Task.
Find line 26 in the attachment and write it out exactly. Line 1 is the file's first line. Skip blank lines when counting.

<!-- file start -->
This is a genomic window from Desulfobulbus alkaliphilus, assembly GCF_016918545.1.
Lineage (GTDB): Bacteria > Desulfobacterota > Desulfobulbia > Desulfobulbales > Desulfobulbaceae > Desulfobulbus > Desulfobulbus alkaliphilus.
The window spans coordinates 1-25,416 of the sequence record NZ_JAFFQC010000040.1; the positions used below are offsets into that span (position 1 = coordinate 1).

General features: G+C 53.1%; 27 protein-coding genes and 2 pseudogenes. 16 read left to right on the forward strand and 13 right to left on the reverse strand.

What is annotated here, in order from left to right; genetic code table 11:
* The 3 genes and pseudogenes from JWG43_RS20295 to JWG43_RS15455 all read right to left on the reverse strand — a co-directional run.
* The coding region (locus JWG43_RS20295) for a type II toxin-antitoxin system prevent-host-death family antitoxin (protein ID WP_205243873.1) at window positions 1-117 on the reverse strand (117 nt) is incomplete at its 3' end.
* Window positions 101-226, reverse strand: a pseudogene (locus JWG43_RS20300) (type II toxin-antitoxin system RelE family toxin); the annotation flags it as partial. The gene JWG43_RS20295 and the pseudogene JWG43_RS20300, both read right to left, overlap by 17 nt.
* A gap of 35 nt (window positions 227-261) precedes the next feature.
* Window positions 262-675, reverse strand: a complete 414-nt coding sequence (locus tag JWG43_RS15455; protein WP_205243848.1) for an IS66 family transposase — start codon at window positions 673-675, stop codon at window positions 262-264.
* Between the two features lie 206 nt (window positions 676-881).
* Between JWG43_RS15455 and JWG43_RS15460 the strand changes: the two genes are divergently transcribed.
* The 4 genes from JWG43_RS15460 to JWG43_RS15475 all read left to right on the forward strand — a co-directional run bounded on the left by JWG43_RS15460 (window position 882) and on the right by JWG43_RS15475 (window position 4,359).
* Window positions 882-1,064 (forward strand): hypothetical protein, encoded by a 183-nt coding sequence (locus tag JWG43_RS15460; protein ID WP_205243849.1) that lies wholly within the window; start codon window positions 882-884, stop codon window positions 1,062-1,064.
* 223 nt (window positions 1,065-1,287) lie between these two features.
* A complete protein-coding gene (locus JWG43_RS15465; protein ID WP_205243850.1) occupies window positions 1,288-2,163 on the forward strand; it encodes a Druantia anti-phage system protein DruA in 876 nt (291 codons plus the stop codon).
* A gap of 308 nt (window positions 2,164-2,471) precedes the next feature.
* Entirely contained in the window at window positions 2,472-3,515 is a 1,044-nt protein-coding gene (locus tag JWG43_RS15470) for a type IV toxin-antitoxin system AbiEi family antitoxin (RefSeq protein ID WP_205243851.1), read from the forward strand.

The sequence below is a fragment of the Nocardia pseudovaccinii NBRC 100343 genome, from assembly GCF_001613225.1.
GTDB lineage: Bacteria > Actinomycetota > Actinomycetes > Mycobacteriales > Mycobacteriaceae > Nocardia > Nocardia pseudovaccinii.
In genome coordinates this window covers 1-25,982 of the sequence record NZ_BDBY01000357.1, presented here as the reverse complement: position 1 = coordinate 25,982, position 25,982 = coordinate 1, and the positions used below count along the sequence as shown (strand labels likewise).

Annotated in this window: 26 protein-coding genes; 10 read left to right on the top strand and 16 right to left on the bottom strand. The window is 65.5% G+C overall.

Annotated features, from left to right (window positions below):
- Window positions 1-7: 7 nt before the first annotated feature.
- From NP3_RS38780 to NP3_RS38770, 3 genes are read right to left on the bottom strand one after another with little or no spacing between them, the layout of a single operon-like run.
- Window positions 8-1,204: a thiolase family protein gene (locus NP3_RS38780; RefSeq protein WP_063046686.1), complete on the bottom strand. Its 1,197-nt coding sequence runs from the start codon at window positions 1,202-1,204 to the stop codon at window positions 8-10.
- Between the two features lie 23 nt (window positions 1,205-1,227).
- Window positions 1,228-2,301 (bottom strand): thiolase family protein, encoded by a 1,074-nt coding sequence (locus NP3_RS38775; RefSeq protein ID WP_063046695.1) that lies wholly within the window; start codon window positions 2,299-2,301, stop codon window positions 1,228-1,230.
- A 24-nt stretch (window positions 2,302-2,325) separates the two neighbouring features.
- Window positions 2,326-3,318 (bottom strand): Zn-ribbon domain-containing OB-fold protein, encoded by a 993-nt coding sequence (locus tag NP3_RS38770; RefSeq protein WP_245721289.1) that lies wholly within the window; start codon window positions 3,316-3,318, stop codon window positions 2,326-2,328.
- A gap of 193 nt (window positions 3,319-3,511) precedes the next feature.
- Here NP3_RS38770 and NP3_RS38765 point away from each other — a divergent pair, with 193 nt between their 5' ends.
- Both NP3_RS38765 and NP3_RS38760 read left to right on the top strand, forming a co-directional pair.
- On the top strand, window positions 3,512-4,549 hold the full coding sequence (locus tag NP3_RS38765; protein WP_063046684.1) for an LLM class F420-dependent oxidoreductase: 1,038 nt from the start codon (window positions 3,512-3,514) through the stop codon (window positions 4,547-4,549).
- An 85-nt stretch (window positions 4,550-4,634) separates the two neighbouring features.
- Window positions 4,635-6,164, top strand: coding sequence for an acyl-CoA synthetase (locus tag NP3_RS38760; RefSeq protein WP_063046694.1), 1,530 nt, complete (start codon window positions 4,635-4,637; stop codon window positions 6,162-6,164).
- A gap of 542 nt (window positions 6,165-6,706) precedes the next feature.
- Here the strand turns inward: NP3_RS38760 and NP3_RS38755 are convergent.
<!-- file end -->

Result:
- Window positions 8-1,204: a thiolase family protein gene (locus NP3_RS38780; RefSeq protein WP_063046686.1), complete on the bottom strand. Its 1,197-nt coding sequence runs from the start codon at window positions 1,202-1,204 to the stop codon at window positions 8-10.